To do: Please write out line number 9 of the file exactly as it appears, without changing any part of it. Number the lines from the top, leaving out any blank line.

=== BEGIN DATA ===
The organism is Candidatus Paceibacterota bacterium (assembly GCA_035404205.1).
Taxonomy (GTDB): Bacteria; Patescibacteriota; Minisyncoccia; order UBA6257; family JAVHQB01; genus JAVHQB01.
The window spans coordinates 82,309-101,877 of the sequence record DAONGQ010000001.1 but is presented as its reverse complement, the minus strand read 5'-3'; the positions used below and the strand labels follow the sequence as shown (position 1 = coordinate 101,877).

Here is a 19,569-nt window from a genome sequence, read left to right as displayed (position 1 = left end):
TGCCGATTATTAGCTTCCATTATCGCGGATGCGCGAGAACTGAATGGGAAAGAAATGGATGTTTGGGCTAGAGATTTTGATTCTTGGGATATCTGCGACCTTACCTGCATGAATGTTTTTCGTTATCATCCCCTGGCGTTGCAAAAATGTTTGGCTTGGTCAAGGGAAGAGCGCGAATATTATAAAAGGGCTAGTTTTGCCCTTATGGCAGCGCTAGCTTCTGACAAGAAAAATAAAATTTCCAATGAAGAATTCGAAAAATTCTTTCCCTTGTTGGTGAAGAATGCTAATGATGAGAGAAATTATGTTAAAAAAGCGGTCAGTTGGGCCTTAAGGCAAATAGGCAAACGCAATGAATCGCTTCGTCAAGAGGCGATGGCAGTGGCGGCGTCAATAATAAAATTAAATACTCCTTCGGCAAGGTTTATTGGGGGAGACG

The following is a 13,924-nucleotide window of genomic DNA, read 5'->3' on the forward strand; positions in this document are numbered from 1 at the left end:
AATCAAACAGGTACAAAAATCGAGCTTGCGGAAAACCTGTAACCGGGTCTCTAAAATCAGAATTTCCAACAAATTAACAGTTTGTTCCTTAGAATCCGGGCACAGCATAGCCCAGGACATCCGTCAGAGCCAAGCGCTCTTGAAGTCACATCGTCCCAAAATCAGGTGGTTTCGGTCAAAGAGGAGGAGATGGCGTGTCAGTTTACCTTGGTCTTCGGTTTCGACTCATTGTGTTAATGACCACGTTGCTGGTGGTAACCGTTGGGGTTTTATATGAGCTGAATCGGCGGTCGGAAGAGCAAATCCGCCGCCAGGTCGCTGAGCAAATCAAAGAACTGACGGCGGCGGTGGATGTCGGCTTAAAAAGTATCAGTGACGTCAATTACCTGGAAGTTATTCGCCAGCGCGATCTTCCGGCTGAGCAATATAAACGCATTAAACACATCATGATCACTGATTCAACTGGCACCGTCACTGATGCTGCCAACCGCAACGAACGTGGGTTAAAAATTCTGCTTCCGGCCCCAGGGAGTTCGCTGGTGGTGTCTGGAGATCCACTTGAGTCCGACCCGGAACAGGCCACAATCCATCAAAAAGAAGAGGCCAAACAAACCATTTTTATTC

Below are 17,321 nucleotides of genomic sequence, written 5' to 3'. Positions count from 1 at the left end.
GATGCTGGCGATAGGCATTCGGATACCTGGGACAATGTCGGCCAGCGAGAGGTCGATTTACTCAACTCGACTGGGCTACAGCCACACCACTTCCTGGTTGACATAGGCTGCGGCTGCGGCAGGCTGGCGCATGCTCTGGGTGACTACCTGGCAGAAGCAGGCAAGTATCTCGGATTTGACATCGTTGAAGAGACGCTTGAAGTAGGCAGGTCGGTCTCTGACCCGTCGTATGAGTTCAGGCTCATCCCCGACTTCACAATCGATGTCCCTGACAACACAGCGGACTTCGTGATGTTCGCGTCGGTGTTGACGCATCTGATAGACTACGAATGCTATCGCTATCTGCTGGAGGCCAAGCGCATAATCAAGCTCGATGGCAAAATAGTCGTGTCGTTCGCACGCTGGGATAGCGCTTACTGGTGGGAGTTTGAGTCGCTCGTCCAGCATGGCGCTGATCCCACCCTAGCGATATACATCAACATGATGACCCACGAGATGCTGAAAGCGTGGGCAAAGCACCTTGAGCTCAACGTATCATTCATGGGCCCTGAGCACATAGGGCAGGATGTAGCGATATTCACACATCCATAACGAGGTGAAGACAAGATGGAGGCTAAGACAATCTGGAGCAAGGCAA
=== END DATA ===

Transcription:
GATGCTGGCGATAGGCATTCGGATACCTGGGACAATGTCGGCCAGCGAGAGGTCGATTTACTCAACTCGACTGGGCTACAGCCACACCACTTCCTGGTTGACATAGGCTGCGGCTGCGGCAGGCTGGCGCATGCTCTGGGTGACTACCTGGCAGAAGCAGGCAAGTATCTCGGATTTGACATCGTTGAAGAGACGCTTGAAGTAGGCAGGTCGGTCTCTGACCCGTCGTATGAGTTCAGGCTCATCCCCGACTTCACAATCGATGTCCCTGACAACACAGCGGACTTCGTGATGTTCGCGTCGGTGTTGACGCATCTGATAGACTACGAATGCTATCGCTATCTGCTGGAGGCCAAGCGCATAATCAAGCTCGATGGCAAAATAGTCGTGTCGTTCGCACGCTGGGATAGCGCTTACTGGTGGGAGTTTGAGTCGCTCGTCCAGCATGGCGCTGATCCCACCCTAGCGATATACATCAACATGATGACCCACGAGATGCTGAAAGCGTGGGCAAAGCACCTTGAGCTCAACGTATCATTCATGGGCCCTGAGCACATAGGGCAGGATGTAGCGATATTCACACATCCATAACGAGGTGAAGACAAGATGGAGGCTAAGACAATCTGGAGCAAGGCAA